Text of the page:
GUSH: CBS Cheers ‘Pioneer’ Jill Biden as ‘So Much Closer to Our Lives’


Get ready for a stark transition as journalists in the media stop speaking truth to power and turn into stenographers for the incoming Democratic administration. On Wednesday’s CBS This Morning, the show’s hosts and reporters hailed the “pioneer” Jill Biden and talked to a guest who hyped a First Lady “so much closer to our lives.” 

Co-host Gayle King, a Democratic donor, introduced the segment with praise: “When Joe Biden is sworn in as the 46th president one week from today, his administration will make history for a number of reasons, including having the first female vice president, Kamala Harris, who is also a woman of color. Both spouses on the ticket will also be pioneers.” 

 

 

After highlighting Jill Biden’s past as a teacher, reporter Nikole Killion insisted this will be a “lesson for the country.” She then talked to a Smithsonian official who lauded the Democrat for being “so much closer to our lives.” 

NIKOLE KILLION: Now a lesson for the country as Dr. Biden becomes the first First Lady to hold a job outside of the White House. 

LISA KATHLEEN GRADDY (Smithsonian’s National Museum of American History Curation): It’s going to make the first lady so much more like the rest of American women. 

KILLION: Lisa Kathleen Graddy is a curator for the first ladies exhibit at the Smithsonian Museum of American History. 

GRADDY: Now there’s going to be someone who’s living something so much closer to our lives. 

Killion lamented, “Does it surprise you that we’re just now taking this step?” This is the same journalist who in 2019 pushed the constitutionally ineligible socialist Alexandria Ocasio-Cortez as vice president. (She’s too young.) Killion didn’t seem to know this, asking Bernie Sanders “If you are the nominee, Senator, would you consider the Congresswoman as your running mate?”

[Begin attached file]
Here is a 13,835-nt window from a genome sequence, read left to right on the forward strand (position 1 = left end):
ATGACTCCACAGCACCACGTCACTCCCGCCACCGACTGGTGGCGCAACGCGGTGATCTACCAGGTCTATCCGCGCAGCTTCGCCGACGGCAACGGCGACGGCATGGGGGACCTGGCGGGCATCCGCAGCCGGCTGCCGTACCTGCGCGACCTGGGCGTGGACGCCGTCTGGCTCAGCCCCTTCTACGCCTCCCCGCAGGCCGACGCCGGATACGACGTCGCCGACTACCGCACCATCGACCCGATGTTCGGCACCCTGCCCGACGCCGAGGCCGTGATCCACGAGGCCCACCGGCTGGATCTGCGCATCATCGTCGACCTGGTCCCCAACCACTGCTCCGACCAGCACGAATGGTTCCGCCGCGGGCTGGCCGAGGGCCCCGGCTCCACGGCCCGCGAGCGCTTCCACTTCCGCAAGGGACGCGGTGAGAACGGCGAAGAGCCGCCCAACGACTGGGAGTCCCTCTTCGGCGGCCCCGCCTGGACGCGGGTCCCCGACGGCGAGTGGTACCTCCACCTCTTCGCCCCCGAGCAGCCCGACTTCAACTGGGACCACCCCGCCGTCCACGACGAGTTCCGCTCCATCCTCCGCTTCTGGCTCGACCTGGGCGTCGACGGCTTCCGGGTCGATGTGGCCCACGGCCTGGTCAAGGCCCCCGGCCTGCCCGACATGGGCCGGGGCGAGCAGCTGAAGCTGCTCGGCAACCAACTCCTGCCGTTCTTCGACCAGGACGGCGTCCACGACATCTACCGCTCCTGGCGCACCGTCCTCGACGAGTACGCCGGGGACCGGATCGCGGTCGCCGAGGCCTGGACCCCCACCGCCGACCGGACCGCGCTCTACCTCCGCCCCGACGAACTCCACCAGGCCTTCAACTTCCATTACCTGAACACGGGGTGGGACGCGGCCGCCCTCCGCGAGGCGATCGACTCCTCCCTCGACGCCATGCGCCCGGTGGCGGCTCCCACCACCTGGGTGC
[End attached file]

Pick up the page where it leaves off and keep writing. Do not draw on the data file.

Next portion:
Will democracy still die in darkness, as The Washington Post declared during the Trump administration? Sounds like things are just fine as we enter the Biden administration. 

The Democratic propaganda on CBS was sponsored by Tylenol. Click on the link to let them know what you think. 

A partial transcript is below. Click “expand” to read more. 

CBS This Morning
1/13/2021
8:45 AM ET 

GAYLE KING: When Joe Biden is sworn in as the 46th president one week from today, his administration will make history for a number of reasons, including having the first female vice president, Kamala Harris, who is also a woman of color. Both spouses on the ticket will also be pioneers. Nikole Killion is in Wilmington, Delaware, with that part of the story. Nikole, good morning to you. 

NIKOLE KILLION: Good morning to you, Gayle. This high school is where Dr. Biden spent the early part of her teaching career. As First Lady, she will teach at a community college outside of Washington just as she did when she was Second Lady, and aides say she intends to keep her roles separate. 

JILL BIDEN: Teaching is not what I do, it’s who I am. 

KILLION: It’s the philosophy incoming first lady Jill Biden has maintained throughout her more than three decades in education.